PDA

View Full Version : Some little known information.



lane
06-28-2007, 11:16 PM
For some reason I don't know if it is a blessing or a curse , but I have had the fortune or misfortune of getting to work on a number of different brands of vertical milling machines Bridgeport type over the course of the last few years. So through experience let me tell you all . Even though we call them BP clones they are NOT. What i have found is they have the basic design of parts but the drive assembly ,the variable speed system is built different . Bridgeport use`s a slick shaft with a key with some thin plastic bushing and sometimes a plastic insert around the key for the pulleys to slide up and down to change speed. These are wear parts they wear out and the head gets noisy.
The BP clones use a better system for instance Konda and Lagun use a big plastic spline bushing in both pulleys. Some mills have a bearing on the bottom of the motor pulley which helps take the load off the motor pulley the MCS mills use some kind of bronze spline insert in the pulleys .The mechanics of the back gear system is some different also not as fancy less parts and does the same thing.
So i have come to the conclusion that these so called clones are different and have a better design . some mills i have been in ,in the last couple of years Induma , Enco Konda, MSC ,msc Vetrax ,Birmingham , Acra , Sharp , Alliant Bridgeport , YCI supermax.
One thing I have noticed is they don`t have as much iron in them as a bridgeport ( the castings are not as thick ) but are heavily ribbed .

Scishopguy
06-29-2007, 01:57 PM
Lane,

I had always heard that Bridgeport parts would not necessarily work in a clone. I thought about buying an Enco or MSC at one time but it worried me too much. I ended up with a BP and have not had any problems with it. I noticed that some of the clones had some pretty nice improvements on the BP design. The Super Max, IIRC, has two table locks on the x axis.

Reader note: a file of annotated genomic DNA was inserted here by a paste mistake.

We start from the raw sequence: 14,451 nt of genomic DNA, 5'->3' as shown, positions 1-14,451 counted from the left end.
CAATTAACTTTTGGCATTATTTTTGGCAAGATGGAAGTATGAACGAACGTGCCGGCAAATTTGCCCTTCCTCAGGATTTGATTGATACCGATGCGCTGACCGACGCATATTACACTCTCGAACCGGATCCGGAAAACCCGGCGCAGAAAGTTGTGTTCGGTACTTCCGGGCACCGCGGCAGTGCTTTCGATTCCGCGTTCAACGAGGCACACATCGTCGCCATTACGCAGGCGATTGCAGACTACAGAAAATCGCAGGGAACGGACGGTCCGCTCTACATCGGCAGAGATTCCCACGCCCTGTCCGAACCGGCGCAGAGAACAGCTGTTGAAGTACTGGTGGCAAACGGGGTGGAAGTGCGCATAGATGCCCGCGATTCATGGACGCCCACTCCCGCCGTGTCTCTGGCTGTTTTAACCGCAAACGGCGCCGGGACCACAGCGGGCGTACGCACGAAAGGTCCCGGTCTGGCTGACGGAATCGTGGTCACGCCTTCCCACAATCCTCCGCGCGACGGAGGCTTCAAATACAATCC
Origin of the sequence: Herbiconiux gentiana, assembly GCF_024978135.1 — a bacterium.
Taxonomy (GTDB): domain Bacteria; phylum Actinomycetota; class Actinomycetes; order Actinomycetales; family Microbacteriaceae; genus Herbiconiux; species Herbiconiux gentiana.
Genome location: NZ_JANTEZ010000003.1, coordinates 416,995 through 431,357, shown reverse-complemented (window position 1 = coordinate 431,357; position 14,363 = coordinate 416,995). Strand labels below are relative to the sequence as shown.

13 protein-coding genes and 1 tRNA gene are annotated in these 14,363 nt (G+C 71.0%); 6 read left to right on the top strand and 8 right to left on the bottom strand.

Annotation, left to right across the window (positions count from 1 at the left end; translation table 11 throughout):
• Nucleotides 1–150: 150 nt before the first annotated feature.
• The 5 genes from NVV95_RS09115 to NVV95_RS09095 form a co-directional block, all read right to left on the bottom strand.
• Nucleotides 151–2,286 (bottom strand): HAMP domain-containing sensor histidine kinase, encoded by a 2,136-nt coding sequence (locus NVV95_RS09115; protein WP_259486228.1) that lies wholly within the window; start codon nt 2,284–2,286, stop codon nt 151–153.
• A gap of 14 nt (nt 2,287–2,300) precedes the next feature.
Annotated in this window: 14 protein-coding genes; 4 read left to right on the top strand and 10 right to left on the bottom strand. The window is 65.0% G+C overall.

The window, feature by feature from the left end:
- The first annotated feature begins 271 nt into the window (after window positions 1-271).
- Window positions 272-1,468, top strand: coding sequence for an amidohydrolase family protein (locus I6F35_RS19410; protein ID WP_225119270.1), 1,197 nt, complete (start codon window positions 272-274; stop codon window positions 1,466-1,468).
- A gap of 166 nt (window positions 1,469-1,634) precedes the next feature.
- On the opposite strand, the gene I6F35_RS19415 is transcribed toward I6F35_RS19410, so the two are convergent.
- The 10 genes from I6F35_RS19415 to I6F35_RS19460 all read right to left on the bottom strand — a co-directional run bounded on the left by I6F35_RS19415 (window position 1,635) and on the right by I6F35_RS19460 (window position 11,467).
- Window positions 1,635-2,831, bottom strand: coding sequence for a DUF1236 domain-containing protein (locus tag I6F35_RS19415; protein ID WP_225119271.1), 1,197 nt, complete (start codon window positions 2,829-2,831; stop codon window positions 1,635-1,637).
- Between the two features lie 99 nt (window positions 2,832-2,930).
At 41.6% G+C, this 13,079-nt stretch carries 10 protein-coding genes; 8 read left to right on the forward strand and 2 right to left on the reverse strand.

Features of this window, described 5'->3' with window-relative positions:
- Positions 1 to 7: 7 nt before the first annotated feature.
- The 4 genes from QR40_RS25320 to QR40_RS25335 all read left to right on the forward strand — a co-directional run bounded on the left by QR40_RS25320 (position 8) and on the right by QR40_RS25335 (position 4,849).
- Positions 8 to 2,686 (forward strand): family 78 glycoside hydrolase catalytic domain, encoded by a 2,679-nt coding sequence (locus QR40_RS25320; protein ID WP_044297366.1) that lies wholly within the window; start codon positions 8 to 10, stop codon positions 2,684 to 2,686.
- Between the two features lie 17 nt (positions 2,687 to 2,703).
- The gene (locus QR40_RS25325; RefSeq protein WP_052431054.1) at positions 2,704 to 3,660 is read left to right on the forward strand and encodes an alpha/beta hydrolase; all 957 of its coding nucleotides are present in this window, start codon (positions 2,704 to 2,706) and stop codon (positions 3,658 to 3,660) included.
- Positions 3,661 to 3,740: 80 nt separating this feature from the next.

best regards

pcarpenter
06-29-2007, 02:23 PM
Yeah...I guess I never considered mills like the Lagun to be a clone in the same sense that say an Enco non-VS copy mill is. Some of those may be a Bridgeport knock off in functionality, but are inherently a different animal....and maybe better in some ways, too.

After disassembling my BP, I have thought that some of the older heads (a relatively short period of time) that had a grease fitting on the back of the back gear housing were a better idea. Mine had a "flat" molded in, but no grease zerk or hole for one. The current scheme is that this section is permanently packed full, but what I found with mine was that even "packed full" eventually allows the bull gear to sling the grease away and create a lubricant-free void in which to run, surrounded by 2 pounds of grease that does nothing. I took the opportunity to add the grease zerk to mine and bought some of the NLGI 1 grease recommended to me to give it a shot now and then. It's now much quieter than when I bought it....just by keeping grease on the back gear.

There certainly is room for improvement. The only thing I would offer is that sometimes fewer moving parts is better and sometimes there are real reasons things were designed the way they were. Someone posted here some years back about replacing the BP plastic bushings by boring out the holes and pressing in bronze. The delimma is that the shaft that then wears sooner is several hundred dollars. Yeah you save the hassle of replacing the $20 plastic bushings, but at what cost? In a production shop, however, maybe this makes sense with downtime costing dollars. For me, I probably won't wear out a new set of plastic ones and several hundred dollars worth of new mill parts means something else I won't get to do.

Paul